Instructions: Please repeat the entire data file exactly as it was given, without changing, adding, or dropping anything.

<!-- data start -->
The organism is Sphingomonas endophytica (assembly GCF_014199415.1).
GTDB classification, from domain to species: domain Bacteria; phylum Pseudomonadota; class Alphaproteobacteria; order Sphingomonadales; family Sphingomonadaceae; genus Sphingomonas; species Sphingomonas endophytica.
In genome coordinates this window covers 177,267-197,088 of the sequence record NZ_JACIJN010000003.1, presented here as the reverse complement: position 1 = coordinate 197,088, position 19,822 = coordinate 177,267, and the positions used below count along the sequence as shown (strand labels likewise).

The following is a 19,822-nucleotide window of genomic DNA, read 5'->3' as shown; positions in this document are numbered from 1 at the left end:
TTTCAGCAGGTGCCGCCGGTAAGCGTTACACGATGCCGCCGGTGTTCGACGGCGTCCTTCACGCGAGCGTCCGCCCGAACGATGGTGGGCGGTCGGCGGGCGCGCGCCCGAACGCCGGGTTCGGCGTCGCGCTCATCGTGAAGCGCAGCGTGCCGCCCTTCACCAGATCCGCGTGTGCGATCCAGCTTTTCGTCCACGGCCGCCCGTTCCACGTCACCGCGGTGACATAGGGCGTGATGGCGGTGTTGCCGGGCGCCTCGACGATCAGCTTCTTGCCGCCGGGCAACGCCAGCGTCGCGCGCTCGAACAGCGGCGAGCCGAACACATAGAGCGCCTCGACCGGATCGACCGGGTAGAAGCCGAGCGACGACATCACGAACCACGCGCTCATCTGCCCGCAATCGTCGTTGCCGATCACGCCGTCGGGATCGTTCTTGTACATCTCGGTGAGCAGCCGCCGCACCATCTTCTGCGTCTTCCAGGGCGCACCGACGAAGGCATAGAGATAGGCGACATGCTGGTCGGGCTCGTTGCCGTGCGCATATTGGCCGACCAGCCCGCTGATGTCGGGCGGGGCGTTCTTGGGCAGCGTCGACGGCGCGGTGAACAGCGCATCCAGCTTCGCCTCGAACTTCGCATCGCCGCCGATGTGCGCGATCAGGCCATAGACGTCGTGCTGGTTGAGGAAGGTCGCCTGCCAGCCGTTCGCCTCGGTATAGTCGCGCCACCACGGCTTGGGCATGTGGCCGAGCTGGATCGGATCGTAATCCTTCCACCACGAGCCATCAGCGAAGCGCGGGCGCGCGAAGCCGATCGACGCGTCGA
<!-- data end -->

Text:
The organism is Sphingomonas endophytica (assembly GCF_014199415.1).
GTDB classification, from domain to species: domain Bacteria; phylum Pseudomonadota; class Alphaproteobacteria; order Sphingomonadales; family Sphingomonadaceae; genus Sphingomonas; species Sphingomonas endophytica.
In genome coordinates this window covers 177,267-197,088 of the sequence record NZ_JACIJN010000003.1, presented here as the reverse complement: position 1 = coordinate 197,088, position 19,822 = coordinate 177,267, and the positions used below count along the sequence as shown (strand labels likewise).

The following is a 19,822-nucleotide window of genomic DNA, read 5'->3' as shown; positions in this document are numbered from 1 at the left end:
TTTCAGCAGGTGCCGCCGGTAAGCGTTACACGATGCCGCCGGTGTTCGACGGCGTCCTTCACGCGAGCGTCCGCCCGAACGATGGTGGGCGGTCGGCGGGCGCGCGCCCGAACGCCGGGTTCGGCGTCGCGCTCATCGTGAAGCGCAGCGTGCCGCCCTTCACCAGATCCGCGTGTGCGATCCAGCTTTTCGTCCACGGCCGCCCGTTCCACGTCACCGCGGTGACATAGGGCGTGATGGCGGTGTTGCCGGGCGCCTCGACGATCAGCTTCTTGCCGCCGGGCAACGCCAGCGTCGCGCGCTCGAACAGCGGCGAGCCGAACACATAGAGCGCCTCGACCGGATCGACCGGGTAGAAGCCGAGCGACGACATCACGAACCACGCGCTCATCTGCCCGCAATCGTCGTTGCCGATCACGCCGTCGGGATCGTTCTTGTACATCTCGGTGAGCAGCCGCCGCACCATCTTCTGCGTCTTCCAGGGCGCACCGACGAAGGCATAGAGATAGGCGACATGCTGGTCGGGCTCGTTGCCGTGCGCATATTGGCCGACCAGCCCGCTGATGTCGGGCGGGGCGTTCTTGGGCAGCGTCGACGGCGCGGTGAACAGCGCATCCAGCTTCGCCTCGAACTTCGCATCGCCGCCGATGTGCGCGATCAGGCCATAGACGTCGTGCTGGTTGAGGAAGGTCGCCTGCCAGCCGTTCGCCTCGGTATAGTCGCGCCACCACGGCTTGGGCATGTGGCCGAGCTGGATCGGATCGTAATCCTTCCACCACGAGCCATCAGCGAAGCGCGGGCGCGCGAAGCCGATCGACGCGTCGA